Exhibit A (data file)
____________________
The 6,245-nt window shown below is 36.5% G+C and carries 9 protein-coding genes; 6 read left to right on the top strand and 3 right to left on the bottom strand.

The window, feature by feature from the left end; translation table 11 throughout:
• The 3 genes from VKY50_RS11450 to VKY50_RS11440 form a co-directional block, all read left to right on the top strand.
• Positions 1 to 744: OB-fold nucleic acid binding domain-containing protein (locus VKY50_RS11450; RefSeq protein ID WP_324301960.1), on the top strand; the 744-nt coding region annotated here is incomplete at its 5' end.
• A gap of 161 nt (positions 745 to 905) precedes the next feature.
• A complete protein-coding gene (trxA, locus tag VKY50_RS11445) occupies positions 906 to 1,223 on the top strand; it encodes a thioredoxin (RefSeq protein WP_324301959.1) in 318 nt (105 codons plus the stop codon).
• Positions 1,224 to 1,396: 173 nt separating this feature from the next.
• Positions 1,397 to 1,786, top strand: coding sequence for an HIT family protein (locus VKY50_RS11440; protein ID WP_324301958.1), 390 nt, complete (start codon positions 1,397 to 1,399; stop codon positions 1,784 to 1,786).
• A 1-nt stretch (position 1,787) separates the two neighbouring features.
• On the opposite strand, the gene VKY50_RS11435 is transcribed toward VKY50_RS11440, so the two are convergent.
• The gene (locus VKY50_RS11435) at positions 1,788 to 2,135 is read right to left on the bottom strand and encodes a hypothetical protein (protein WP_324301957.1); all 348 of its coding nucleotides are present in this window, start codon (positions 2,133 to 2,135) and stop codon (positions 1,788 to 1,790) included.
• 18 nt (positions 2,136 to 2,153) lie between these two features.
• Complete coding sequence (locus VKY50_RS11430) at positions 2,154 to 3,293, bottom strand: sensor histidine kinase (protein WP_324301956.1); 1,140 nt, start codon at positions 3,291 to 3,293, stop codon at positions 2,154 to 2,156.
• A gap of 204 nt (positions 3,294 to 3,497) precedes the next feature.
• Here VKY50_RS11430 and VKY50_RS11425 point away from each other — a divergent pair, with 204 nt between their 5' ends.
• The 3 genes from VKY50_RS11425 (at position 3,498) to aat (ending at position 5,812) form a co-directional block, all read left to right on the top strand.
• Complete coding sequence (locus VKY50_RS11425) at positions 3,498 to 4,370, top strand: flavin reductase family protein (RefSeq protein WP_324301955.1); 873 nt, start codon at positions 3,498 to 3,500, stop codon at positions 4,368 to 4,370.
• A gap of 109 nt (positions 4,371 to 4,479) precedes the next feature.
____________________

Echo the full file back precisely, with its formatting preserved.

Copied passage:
The 6,245-nt window shown below is 36.5% G+C and carries 9 protein-coding genes; 6 read left to right on the top strand and 3 right to left on the bottom strand.

The window, feature by feature from the left end; translation table 11 throughout:
• The 3 genes from VKY50_RS11450 to VKY50_RS11440 form a co-directional block, all read left to right on the top strand.
• Positions 1 to 744: OB-fold nucleic acid binding domain-containing protein (locus VKY50_RS11450; RefSeq protein ID WP_324301960.1), on the top strand; the 744-nt coding region annotated here is incomplete at its 5' end.
• A gap of 161 nt (positions 745 to 905) precedes the next feature.
• A complete protein-coding gene (trxA, locus tag VKY50_RS11445) occupies positions 906 to 1,223 on the top strand; it encodes a thioredoxin (RefSeq protein WP_324301959.1) in 318 nt (105 codons plus the stop codon).
• Positions 1,224 to 1,396: 173 nt separating this feature from the next.
• Positions 1,397 to 1,786, top strand: coding sequence for an HIT family protein (locus VKY50_RS11440; protein ID WP_324301958.1), 390 nt, complete (start codon positions 1,397 to 1,399; stop codon positions 1,784 to 1,786).
• A 1-nt stretch (position 1,787) separates the two neighbouring features.
• On the opposite strand, the gene VKY50_RS11435 is transcribed toward VKY50_RS11440, so the two are convergent.
• The gene (locus VKY50_RS11435) at positions 1,788 to 2,135 is read right to left on the bottom strand and encodes a hypothetical protein (protein WP_324301957.1); all 348 of its coding nucleotides are present in this window, start codon (positions 2,133 to 2,135) and stop codon (positions 1,788 to 1,790) included.
• 18 nt (positions 2,136 to 2,153) lie between these two features.
• Complete coding sequence (locus VKY50_RS11430) at positions 2,154 to 3,293, bottom strand: sensor histidine kinase (protein WP_324301956.1); 1,140 nt, start codon at positions 3,291 to 3,293, stop codon at positions 2,154 to 2,156.
• A gap of 204 nt (positions 3,294 to 3,497) precedes the next feature.
• Here VKY50_RS11430 and VKY50_RS11425 point away from each other — a divergent pair, with 204 nt between their 5' ends.
• The 3 genes from VKY50_RS11425 (at position 3,498) to aat (ending at position 5,812) form a co-directional block, all read left to right on the top strand.
• Complete coding sequence (locus VKY50_RS11425) at positions 3,498 to 4,370, top strand: flavin reductase family protein (RefSeq protein WP_324301955.1); 873 nt, start codon at positions 3,498 to 3,500, stop codon at positions 4,368 to 4,370.
• A gap of 109 nt (positions 4,371 to 4,479) precedes the next feature.